Linked by Kroc Camen on Sun 13th Sep 2009 16:33 UTC
Ubuntu, Kubuntu, Xubuntu "For the last 12 months, I have used Ubuntu 8.04, 8.10, and 9.04 as my primary OSes. I remain a very happy Linux convert, but I worry that Ubuntu is being unevenly developed. Certain areas have seen great improvements over the last 12 months, while other areas have languished or been largely ignored. The purpose of this article is not to whine or rant, but to bring some perspective to the evolution (or lack thereof) that Ubuntu has experienced between versions 8.04 and 9.04."
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RE[3]: Wallpapers.
by ciplogic on Sun 13th Sep 2009 19:01 UTC in reply to "RE[2]: Wallpapers."
ciplogic
Member since:
2006-12-22

I might argue with you that being "aging architecture" is a bit odd to say but technology inside in a lot of places is almost to much improved companies that give other products but costing you money.

I will compare OS X with GNOME (2, 3). OS X 10.0 till 10.6 uses a mix between two APIs: Carbon & Cocoa. First is plain C++, second is Objective C. On GNOME you have a C core which is arguably OOP oriented, non garbage collected language written in C, and a lot of other languages binded on top. JavaScript, C# (from Mono), are some of them.

Window Manager of OS X is great as it does not run for a lot of time OpenOffice as it was odd to port the codebase. As of today the problem is mostly fixed, but Compiz expose a similar capabilities even uses a layer with different technology that you may see it odd.

Quartz 2D API is equivalent with Cairo (first is PDF based, second is PostScript based). CoreAnimation is equivalent with Clutter (will be a part of GNOME 3). CoreVideo and QuickTime is equivalent with GStreamer.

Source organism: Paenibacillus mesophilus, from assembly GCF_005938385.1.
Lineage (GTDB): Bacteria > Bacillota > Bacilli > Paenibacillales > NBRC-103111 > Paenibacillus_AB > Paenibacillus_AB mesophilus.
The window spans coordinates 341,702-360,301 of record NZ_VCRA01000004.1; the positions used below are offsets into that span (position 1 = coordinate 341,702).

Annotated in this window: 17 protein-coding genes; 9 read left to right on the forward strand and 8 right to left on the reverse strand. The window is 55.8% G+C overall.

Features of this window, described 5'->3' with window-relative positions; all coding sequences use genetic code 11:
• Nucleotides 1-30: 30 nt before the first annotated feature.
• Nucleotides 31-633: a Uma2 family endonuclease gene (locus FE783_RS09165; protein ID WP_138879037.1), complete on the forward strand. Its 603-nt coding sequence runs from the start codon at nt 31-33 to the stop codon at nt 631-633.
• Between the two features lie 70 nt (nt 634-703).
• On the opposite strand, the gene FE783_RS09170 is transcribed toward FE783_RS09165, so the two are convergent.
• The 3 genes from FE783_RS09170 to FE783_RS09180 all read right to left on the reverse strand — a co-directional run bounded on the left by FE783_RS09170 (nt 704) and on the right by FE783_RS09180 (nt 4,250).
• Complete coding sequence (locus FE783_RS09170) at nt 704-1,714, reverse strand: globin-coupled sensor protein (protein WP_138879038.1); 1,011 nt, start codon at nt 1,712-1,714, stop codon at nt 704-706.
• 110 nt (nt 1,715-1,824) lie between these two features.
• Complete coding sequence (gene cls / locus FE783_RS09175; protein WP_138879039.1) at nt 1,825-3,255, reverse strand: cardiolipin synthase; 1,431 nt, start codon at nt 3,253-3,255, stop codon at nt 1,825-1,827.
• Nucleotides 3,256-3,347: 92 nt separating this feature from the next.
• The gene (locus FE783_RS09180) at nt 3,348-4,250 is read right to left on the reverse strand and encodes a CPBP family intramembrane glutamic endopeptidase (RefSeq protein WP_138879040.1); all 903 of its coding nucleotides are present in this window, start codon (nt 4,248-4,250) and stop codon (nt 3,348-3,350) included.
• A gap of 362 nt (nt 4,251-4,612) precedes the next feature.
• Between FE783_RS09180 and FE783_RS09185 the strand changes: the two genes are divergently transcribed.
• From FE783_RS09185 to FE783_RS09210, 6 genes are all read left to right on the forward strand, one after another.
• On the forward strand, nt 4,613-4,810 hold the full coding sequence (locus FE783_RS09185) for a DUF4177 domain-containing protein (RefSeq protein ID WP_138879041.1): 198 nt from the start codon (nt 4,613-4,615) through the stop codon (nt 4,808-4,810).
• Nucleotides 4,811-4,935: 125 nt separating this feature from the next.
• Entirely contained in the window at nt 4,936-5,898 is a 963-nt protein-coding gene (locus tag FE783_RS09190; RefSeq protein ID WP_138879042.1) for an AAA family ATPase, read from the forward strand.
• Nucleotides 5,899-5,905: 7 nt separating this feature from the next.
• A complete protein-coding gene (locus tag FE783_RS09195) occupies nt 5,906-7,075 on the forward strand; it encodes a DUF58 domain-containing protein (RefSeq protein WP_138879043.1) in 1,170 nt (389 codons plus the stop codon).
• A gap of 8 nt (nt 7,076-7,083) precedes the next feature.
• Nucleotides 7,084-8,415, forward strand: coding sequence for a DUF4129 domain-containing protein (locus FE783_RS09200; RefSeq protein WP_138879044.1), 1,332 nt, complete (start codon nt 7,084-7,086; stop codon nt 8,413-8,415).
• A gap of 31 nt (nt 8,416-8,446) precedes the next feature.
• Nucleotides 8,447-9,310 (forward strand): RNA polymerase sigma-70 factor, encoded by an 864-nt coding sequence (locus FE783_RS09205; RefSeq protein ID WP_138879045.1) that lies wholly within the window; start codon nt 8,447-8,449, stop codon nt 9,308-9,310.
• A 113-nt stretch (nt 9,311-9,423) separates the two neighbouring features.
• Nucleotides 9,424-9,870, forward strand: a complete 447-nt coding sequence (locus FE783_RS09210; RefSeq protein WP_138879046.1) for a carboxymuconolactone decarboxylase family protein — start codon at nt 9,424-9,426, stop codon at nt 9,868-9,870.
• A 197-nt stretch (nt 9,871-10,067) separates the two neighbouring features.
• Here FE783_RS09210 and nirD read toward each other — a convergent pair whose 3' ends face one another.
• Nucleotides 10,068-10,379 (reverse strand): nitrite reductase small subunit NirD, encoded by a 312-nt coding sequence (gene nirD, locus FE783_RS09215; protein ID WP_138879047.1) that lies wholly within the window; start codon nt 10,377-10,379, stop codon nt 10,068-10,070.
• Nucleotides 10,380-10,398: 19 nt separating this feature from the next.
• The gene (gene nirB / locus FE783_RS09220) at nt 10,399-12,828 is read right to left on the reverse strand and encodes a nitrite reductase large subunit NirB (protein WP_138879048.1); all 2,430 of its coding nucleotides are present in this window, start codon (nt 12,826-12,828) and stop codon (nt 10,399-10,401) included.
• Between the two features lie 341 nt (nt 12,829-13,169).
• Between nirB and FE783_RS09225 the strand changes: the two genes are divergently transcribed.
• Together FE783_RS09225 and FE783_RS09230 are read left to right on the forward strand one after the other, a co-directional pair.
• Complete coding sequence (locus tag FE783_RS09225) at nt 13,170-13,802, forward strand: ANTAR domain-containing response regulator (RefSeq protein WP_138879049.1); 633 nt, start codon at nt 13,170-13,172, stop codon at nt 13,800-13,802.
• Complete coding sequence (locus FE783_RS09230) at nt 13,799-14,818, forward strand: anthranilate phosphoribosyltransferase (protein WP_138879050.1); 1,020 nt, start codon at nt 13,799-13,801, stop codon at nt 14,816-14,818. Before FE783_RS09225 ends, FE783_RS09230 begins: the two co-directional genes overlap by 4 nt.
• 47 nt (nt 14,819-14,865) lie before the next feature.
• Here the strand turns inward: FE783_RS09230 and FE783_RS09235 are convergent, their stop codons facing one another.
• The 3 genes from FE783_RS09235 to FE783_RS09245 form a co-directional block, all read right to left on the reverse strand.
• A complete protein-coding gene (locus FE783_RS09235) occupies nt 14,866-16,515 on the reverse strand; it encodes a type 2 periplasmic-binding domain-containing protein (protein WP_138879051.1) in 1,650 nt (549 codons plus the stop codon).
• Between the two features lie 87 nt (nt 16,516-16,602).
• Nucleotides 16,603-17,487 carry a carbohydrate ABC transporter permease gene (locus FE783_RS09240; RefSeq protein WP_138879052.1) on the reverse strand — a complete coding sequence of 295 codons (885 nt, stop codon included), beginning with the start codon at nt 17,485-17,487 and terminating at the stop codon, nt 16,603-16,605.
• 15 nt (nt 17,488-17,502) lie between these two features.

Want an antialiased desktop, is there, from GNOME 2.16 if I remember well. Want a midleware support for events like power off, is there (DBUS). Want ZeroConf/Avahi/Bonjour is there. Want IPod, mostly will work.

The big revolution over evolution is that right now Linux is fairly mature and it's target is still to compete to try to replace expensive unixes and low end Windowses and the looks are not the most important thing. But also, is hugely hard to replace a codebase that compiles in 8-9 hours (on Gentoo regarding GNOME) and to try to hack a newer way to think things.

Pixel perfect graphics are for sure a part of OS X and OS X in particular is one of the desktops that drives GNOME forward as look and feel, but GNOME in it's own eventually with 3.0 will bring to masses a cleaner infrastructure, and hopefully a GNOME 3.2 or 3.4 will be in an usable state and will bring all beauties that we "desperately" need.

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